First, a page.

Most people would agree that the season of Advent is filled with tremendous anticipation and excitement whether it’s the celebration of Christ’s birth, the presents under the tree, or an overdue paid vacation. I loved my first Advent season while pregnant for this exact reason. The whole world seemed to mirror my own excitement and anticipation for the birth of my first child, and I felt a strong and visceral connection to the Holy Family in their “advent” of becoming a family.
Then, Advent 2013 came along, and I found myself waiting again although much less graciously. After getting pregnant with our firstborn almost instantly, we had been trying for several months to get pregnant again, losing two pregnancies in the process. Again, I was waiting, but excitement had morphed into impatience, and anticipation was yielding to anxiety.
This type of waiting had been eating away at my joy in the Advent season, and I was desperately seeking a rudder to bring balance back to my life. As I took my often-abandoned but much-needed 30 minutes to myself between my husband leaving for work and my toddler starting her day, I turned to scripture.
When I recalled that it was the Feast Day for the Solemnity of the Immaculate Conception, I marveled that I was entering the fertile time of my cycle at almost the exact day as the feast day that celebrates, of all things, conception! Being one for signs, I started getting almost giddy at the thought that God was preparing me to be pregnant, and I found myself planning for my future…again (this type of obsessive planning is a problem for me). When would the due date be? What should I change in the nursery? When is John getting home?!
As I did a cursory reading of the Psalm and second reading, I was focused more on my temporal plans for this perceived sign from above than I was focused on God’s word in front of me. By the time I got to the Gospel reading, I was practically envisioning myself as Our Holy Mother as Gabriel pronounces her “full of grace.” Why yes, thank you Gabriel! Behold, you will conceive in your womb and bear a son. Ah yes, don’t mind if I do! He will be great and will be called Son of the Most High. Well, that’s good to know, his grandparents will be thrilled! …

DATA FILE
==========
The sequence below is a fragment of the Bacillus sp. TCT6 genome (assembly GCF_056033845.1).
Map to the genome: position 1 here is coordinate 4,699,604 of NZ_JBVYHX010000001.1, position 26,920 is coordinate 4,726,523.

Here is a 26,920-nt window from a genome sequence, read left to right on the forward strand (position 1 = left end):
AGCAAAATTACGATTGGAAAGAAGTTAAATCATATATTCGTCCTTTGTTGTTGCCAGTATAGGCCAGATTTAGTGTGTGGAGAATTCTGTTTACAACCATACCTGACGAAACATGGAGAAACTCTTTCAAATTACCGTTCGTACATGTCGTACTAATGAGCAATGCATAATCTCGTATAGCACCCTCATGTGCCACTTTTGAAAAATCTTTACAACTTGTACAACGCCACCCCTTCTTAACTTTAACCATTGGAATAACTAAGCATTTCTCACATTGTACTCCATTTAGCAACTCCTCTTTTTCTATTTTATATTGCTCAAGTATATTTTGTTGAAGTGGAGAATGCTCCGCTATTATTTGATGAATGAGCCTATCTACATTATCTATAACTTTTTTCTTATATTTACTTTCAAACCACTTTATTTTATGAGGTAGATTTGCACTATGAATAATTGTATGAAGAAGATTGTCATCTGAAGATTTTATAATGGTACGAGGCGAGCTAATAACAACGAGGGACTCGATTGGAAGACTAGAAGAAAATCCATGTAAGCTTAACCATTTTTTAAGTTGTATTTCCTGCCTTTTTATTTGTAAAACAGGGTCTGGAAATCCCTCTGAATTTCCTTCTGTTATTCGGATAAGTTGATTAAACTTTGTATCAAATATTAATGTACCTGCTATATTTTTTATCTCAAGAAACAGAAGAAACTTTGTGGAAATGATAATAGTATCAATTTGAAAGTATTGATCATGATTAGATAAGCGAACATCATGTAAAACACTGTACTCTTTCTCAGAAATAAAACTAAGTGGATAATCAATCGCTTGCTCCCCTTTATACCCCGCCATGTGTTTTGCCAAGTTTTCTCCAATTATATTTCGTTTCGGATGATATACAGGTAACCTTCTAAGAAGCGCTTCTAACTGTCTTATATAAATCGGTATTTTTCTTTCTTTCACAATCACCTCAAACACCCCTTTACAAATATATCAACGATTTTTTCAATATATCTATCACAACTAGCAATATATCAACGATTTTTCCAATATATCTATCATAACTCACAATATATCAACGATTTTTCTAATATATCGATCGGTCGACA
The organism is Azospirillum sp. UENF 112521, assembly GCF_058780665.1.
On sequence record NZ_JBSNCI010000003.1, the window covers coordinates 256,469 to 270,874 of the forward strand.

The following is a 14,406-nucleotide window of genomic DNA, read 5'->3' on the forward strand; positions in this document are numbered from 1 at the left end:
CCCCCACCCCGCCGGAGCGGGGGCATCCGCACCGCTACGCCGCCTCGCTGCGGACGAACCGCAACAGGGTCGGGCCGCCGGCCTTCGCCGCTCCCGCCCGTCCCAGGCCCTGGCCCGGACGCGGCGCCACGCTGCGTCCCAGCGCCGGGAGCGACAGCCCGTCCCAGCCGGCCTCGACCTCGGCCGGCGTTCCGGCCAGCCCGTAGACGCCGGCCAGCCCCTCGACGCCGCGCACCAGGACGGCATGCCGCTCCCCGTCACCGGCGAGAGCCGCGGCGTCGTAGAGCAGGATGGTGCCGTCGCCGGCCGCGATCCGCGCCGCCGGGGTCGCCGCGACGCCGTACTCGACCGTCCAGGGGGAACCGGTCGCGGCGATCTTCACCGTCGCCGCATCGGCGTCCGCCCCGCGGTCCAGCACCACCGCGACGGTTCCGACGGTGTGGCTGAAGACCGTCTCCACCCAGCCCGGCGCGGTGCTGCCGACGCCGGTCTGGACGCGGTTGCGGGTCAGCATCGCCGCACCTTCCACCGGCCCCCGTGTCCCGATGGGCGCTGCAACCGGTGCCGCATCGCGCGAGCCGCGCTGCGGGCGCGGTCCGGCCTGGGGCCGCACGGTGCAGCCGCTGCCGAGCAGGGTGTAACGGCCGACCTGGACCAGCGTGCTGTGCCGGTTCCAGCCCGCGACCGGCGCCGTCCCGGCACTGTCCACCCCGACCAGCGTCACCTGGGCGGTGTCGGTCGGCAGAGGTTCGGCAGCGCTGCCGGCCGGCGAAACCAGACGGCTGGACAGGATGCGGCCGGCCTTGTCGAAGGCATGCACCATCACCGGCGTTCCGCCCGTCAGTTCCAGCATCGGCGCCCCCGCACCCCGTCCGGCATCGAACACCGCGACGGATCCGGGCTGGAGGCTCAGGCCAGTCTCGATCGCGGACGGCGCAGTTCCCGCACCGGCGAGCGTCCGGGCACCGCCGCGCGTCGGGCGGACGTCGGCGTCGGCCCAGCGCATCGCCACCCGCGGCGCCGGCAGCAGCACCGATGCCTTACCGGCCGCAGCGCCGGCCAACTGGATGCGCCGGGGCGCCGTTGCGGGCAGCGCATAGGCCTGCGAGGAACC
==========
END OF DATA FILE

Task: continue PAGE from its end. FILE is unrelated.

I blithely continued reading through the passage as Gabriel continues to give Mary her “pep talk,” even including the fact that her relative, Elizabeth is now pregnant too.
Incidentally, this is how I see this conversation going in modern speak:
Gabe: “Hey Mary, you are a lucky girl!”
Gabe: “Don’t worry, you’re not crazy, I’m just one of God’s angels come to down to Earth to give you a message: You are going to become pregnant, don’t worry about how. You are going to name him Jesus; it fits well with ‘Joachim,’ ‘Joseph,’ and ‘Jacob,’ don’t you think? He’s going to be awesome, and he will change the world.”
Mary: “Wait, what?!”
Gabe: “Ok, I get it; you’re confused. Basically, you’re going to get cosmically pregnant, but don’t worry about that part. The main reason I’m here is to tell you that your son is going to be God. Focus on that. Oh, and your cousin, Elizabeth is already pregnant, and you don’t see her complaining about it, even though she’s, like, really old. Basically, through God, all things are possible, so get excited!”